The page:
Tonight, thousands of people will be roaming the streets of major cities and small towns looking for letters in windows of dark spaces just as I once did, in hopes of fulfilling a dream and finding that great location. Believing we can make a better burger, a fluffier omelet, and a tastier sun dried tomato meat loaf with spicy ketchup, we are all seeking the dysfunctional diversity that a restaurant offers. We all know these people-we are these people. Thinking a recipe for this and that is better than so-and-so´s is one of the major driving forces in the quest to own an eatery.You may have a relative, or possibly a friend, or possibly you can look into any mirror and see the person I am about to describe.
First, a small bowl of homemade salsa garners rave reviews at a party. Suddenly Ball Jars of the concoction, complete with a private label printed on a computer, are capped with a circle of plaid fabric with a pinking sheer edge.
A wonderful holiday gift morphs itself into a larger, spicier batch of Salsa, a 50 gallon drum´s worth, for the July 4th family reunion. The relative´s compliments take hold. The idea for the "Salsateria", a restaurant with a ten flavor salsa bar is beginning to form. A family member is brought into the deal. Soon a lease will have a name on it.
The rest is culinary history. Quickly expenses soar, out numbering sales. The realization that it may be easier climbing Everest without a backpack or a Sherpa begins to materialize. The complexities of figuring a way to make money at your new venture become a reality sooner than expected. The tensions mount. And as the place limps along, we finally decide we never want to see a dirty dish again. And, eventually we will realize we are seeing less and less dirty dishes each night. Then the dilemma of getting out sets in. Eventually, it is your turn to tape the letter to the window.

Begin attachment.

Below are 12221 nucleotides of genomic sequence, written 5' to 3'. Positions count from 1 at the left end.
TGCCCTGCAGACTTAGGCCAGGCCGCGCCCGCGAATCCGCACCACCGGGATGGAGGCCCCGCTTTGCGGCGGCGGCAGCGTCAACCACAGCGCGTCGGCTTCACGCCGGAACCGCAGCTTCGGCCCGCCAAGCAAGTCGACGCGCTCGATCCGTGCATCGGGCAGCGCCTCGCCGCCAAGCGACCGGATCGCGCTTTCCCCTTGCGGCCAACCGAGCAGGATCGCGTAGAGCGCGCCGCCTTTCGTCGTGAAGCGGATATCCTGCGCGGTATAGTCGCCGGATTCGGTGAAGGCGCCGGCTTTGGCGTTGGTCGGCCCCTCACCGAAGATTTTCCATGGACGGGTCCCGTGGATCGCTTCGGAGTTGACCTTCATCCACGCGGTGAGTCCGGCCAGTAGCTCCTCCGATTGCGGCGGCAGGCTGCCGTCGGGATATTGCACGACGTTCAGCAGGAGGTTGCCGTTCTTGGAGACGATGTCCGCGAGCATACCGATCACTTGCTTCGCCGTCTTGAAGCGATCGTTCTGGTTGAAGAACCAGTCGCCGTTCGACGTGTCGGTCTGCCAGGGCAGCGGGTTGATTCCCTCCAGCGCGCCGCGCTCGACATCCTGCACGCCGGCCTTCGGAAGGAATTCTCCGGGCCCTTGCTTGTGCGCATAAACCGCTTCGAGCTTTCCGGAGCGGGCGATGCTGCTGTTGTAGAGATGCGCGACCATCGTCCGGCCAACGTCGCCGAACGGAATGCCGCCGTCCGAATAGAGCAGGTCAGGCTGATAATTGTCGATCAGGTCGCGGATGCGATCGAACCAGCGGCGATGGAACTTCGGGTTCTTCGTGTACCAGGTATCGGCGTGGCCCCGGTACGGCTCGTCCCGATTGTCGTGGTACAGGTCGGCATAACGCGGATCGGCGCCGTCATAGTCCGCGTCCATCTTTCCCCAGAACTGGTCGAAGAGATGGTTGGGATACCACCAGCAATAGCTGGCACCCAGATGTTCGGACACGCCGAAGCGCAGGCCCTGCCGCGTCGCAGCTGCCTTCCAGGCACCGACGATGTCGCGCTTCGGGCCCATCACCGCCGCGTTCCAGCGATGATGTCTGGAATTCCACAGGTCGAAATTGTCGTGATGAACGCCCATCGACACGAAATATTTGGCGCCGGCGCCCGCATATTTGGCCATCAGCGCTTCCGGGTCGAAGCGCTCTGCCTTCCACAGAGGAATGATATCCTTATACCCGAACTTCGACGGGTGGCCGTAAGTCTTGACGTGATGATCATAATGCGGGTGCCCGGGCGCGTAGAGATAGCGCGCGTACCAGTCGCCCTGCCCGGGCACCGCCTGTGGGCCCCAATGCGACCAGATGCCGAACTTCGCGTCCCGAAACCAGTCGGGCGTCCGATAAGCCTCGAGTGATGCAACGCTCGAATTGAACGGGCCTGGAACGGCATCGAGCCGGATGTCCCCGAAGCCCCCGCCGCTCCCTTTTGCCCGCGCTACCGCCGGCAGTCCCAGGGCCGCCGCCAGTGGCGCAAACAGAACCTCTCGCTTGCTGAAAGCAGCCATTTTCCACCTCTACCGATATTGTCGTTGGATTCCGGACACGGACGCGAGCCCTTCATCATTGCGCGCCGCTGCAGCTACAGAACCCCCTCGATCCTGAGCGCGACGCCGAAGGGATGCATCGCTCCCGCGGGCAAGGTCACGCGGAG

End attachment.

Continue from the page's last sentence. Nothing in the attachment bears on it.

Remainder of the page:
Today, the complexities facing restaurateurs are more difficult than ever before, making it tougher to survive in the crowded conglomerate of culinary concepts. The talent is more abundant, the competition more fierce, and the industry more crowded than it was just a decade ago. Watching the food network for an hour, learning the difference between mirepoix and Mirabeau, has casually educated the public in the art of food and beverage.
Nothing compares, however, to a successful restaurant. Its the closest a person can come to reaching Hollywood stardom without struggling for years in order to see their name in lights.
With a nice bankroll, a large amount of creativity, and a whim of foolishness, a restaurant owner can see their name in lights the first night the sign goes bright on the front of the building. After that, all that´s needed are busloads of pleased customers.
But to accomplish that, a task that seems relatively easy, a restaurateur must possess the financial wherewithal of a producer, the vision of a director, the imagination of an actor, the skills of a stagehand, the eye of a cameraman, the perfection of a makeup artist, and the talent possessed by each.
Restaurant owner´s must be multi task oriented, have the ability to handle crisis, criticism, rudeness, praise, adoration and humor all while walking from the front of the restaurant to the rear.
Owners must face the realization that no matter how hard you attempt to solve the problems a new unexpected situation will always arise.
One key to success is to not make a big deal out of a small problem. Often, when the stress mounts and the creditors are knocking, we often look towards others to place blame. The guy at the top, the owner, takes all the blame in the restaurant biz. But, you also get most of the praise.
And, if you can´t handle one, without the other, you can´t handle being in the business.
A true restaurateur must be able to stare adversity, aggravation and turmoil in the eye and not blink first, all the while ready to smile and ask "May I get you a table, or possibly share my pickles."